Apply for a short term visa to private visits and tourist visits
You want to apply for a short term visa because you are going for a private visit or tourist visit in Denmark for up to 90 days.
Who needs a visa?
If you wish to visit Denmark for a short period of time and you are a citizen of a country with a visa requirement, you must have a visa.
Special regulations apply to certain groups of people:
-Denmark has concluded bilateral visa-facilitation agreements with a number of countries: Montenegro, Albania, Ukraine, Ukraine, Bosnia and Herzegovina, Serbia, Russia, and Moldova.
-Turkish citizens who are to perform a service in Denmark do not need a visa.
-People holding certain types of residence permits in another Schengen country do not need a visa.
-People holding certain types of residence permits issued by Bulgaria, Croatia, Cyprus or Rumania are permitted to travel through Denmark to the country that has issued the residence permit, but may not stop over without reason. The journey through Denmark may last no longer than five days.
-People holding a EU residence card issued under the EU regulations on free movement issued by a Schengen country do not need a visa. People holding an EU residence card issued by an EU country which is not a Schengen country, can enter Denmark without a visa only if they are accompanied by, or will join, an EU citizen. This applies to both residence cards issued in accordance with Directive 2004/38/EC and residence cards issued before this directive took effect. Residence cards are in the form of a plastic card the size of a credit card or a residence sticker placed in the passport.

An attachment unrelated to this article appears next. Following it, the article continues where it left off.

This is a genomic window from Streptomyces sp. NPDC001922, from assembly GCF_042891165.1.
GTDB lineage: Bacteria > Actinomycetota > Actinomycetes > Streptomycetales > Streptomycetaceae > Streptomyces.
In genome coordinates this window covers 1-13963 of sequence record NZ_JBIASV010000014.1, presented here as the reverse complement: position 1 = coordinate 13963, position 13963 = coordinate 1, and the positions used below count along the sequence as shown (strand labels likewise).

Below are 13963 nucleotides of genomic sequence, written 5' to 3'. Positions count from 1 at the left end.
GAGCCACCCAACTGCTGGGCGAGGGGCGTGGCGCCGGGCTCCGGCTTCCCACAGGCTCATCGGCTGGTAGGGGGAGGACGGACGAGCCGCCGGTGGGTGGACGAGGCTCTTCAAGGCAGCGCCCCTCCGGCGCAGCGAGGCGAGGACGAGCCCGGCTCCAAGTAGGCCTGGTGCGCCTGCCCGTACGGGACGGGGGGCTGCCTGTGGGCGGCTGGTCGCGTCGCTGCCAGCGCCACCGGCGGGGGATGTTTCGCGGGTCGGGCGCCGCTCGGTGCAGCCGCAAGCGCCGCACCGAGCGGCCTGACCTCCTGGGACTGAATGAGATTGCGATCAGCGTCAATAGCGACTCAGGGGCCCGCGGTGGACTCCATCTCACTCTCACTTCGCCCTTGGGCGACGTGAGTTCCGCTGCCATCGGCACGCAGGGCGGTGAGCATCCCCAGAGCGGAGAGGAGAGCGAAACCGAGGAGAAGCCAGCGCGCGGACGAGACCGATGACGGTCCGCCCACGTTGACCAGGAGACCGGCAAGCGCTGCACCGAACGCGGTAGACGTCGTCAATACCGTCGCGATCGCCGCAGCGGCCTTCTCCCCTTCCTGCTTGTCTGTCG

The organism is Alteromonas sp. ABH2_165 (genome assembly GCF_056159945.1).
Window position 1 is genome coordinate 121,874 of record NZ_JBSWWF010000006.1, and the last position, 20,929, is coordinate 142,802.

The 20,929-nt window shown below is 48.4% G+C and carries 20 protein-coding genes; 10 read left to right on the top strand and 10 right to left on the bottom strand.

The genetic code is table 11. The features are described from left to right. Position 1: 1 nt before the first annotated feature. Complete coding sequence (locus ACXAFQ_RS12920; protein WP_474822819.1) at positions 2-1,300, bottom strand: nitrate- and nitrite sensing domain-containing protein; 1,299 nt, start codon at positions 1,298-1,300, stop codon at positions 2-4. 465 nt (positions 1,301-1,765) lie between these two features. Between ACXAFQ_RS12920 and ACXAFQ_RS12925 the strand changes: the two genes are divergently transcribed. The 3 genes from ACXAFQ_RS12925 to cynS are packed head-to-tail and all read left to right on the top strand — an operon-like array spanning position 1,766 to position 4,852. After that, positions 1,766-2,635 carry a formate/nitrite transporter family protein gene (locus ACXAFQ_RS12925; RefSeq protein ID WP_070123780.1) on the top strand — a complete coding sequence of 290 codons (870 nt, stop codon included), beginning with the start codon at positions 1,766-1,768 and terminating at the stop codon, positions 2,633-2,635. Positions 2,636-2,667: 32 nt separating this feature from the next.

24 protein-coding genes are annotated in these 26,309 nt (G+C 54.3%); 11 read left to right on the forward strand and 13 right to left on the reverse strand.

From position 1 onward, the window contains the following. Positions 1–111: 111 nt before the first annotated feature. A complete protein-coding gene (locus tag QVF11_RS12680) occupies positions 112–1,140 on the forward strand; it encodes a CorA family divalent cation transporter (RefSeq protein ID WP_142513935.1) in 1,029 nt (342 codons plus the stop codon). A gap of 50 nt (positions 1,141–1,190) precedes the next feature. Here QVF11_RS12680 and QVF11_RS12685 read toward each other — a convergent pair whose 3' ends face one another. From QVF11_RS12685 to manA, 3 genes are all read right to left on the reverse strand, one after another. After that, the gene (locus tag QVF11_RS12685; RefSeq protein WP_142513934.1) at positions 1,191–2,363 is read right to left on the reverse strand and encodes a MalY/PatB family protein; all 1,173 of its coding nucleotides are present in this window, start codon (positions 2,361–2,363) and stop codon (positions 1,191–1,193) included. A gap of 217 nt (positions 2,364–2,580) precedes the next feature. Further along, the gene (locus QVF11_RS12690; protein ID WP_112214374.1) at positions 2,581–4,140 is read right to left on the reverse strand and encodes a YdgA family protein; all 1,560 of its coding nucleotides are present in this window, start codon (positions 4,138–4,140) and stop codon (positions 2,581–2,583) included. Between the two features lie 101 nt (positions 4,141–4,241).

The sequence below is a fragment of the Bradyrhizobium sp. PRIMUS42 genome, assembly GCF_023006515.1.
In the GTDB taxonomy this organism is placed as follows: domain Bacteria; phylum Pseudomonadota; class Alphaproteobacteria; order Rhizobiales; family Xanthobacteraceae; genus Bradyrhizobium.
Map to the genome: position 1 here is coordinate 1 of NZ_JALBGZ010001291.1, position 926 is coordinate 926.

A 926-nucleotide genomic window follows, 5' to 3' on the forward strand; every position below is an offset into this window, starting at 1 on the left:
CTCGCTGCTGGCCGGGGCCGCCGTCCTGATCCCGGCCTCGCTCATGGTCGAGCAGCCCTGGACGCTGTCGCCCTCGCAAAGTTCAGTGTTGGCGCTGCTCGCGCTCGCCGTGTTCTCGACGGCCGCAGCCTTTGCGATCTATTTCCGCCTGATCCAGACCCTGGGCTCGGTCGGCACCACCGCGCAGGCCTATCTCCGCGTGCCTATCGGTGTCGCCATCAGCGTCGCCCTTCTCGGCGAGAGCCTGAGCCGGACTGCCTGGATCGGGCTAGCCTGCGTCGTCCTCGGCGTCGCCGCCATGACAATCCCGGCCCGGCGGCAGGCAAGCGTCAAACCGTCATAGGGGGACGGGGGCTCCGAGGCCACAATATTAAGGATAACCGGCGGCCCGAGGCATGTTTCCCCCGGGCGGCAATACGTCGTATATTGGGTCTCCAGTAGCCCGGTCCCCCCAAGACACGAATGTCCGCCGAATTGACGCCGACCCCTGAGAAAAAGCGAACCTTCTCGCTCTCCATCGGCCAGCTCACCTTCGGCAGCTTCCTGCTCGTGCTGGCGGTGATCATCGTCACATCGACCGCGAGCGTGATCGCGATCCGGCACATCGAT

-Family members of an EU/EEA citizen or Swiss citizen who is exercising his/her right to free movement in Denmark, as well as family members of a Danish citizen who is exercising or who has exercised his/her right to free movement to relocate to another EU/EEA country or Switzerland, have the right to have a visa application processed in accordance with EU regulations.
Who can be granted a visa to private visits and tourist visits?
You can normally get a visa if the authorities assess that you undoubtedly intend to return home before your visa expires and that you will also comply with the conditions for your visa. This applies regardless of which country with a visa requirement you come from.
However, if the authorities assess that there is doubt whether you will travel home or leave the Schengen countries before your visa expires – or whether you will otherwise comply with the conditions for your visa – the authorities will investigate your case further. When the authorities then decide whether you can get a visa, the authorities will emphasize which of the 5 main groups of countries with a visa requirement, you belong to.
Countries whose citizens must hold visas in order to enter Denmark are divided into five main groups.
Different guideline requirements for obtaining a visa apply to each group.
Different countries are grouped based on the overall risk of a citizen remaining within the Schengen countries after the individual’s visa expires.